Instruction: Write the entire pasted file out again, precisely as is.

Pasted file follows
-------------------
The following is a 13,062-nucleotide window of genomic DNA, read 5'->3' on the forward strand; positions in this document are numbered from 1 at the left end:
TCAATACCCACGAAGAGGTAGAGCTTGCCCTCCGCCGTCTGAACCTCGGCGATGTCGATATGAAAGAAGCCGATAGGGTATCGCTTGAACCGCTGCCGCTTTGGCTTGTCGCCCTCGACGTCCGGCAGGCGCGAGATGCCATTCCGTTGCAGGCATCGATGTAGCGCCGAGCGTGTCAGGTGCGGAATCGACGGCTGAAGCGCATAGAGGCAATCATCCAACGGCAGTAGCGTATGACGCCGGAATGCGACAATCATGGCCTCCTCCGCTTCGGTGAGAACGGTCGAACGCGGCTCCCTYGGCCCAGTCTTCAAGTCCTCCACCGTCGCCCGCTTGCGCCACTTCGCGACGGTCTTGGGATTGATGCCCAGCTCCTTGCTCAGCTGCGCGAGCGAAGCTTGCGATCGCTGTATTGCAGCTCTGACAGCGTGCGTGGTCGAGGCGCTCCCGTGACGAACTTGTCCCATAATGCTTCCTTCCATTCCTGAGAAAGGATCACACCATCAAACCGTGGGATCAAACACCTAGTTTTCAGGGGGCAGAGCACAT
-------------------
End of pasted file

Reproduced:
The following is a 13,062-nucleotide window of genomic DNA, read 5'->3' on the forward strand; positions in this document are numbered from 1 at the left end:
TCAATACCCACGAAGAGGTAGAGCTTGCCCTCCGCCGTCTGAACCTCGGCGATGTCGATATGAAAGAAGCCGATAGGGTATCGCTTGAACCGCTGCCGCTTTGGCTTGTCGCCCTCGACGTCCGGCAGGCGCGAGATGCCATTCCGTTGCAGGCATCGATGTAGCGCCGAGCGTGTCAGGTGCGGAATCGACGGCTGAAGCGCATAGAGGCAATCATCCAACGGCAGTAGCGTATGACGCCGGAATGCGACAATCATGGCCTCCTCCGCTTCGGTGAGAACGGTCGAACGCGGCTCCCTYGGCCCAGTCTTCAAGTCCTCCACCGTCGCCCGCTTGCGCCACTTCGCGACGGTCTTGGGATTGATGCCCAGCTCCTTGCTCAGCTGCGCGAGCGAAGCTTGCGATCGCTGTATTGCAGCTCTGACAGCGTGCGTGGTCGAGGCGCTCCCGTGACGAACTTGTCCCATAATGCTTCCTTCCATTCCTGAGAAAGGATCACACCATCAAACCGTGGGATCAAACACCTAGTTTTCAGGGGGCAGAGCACAT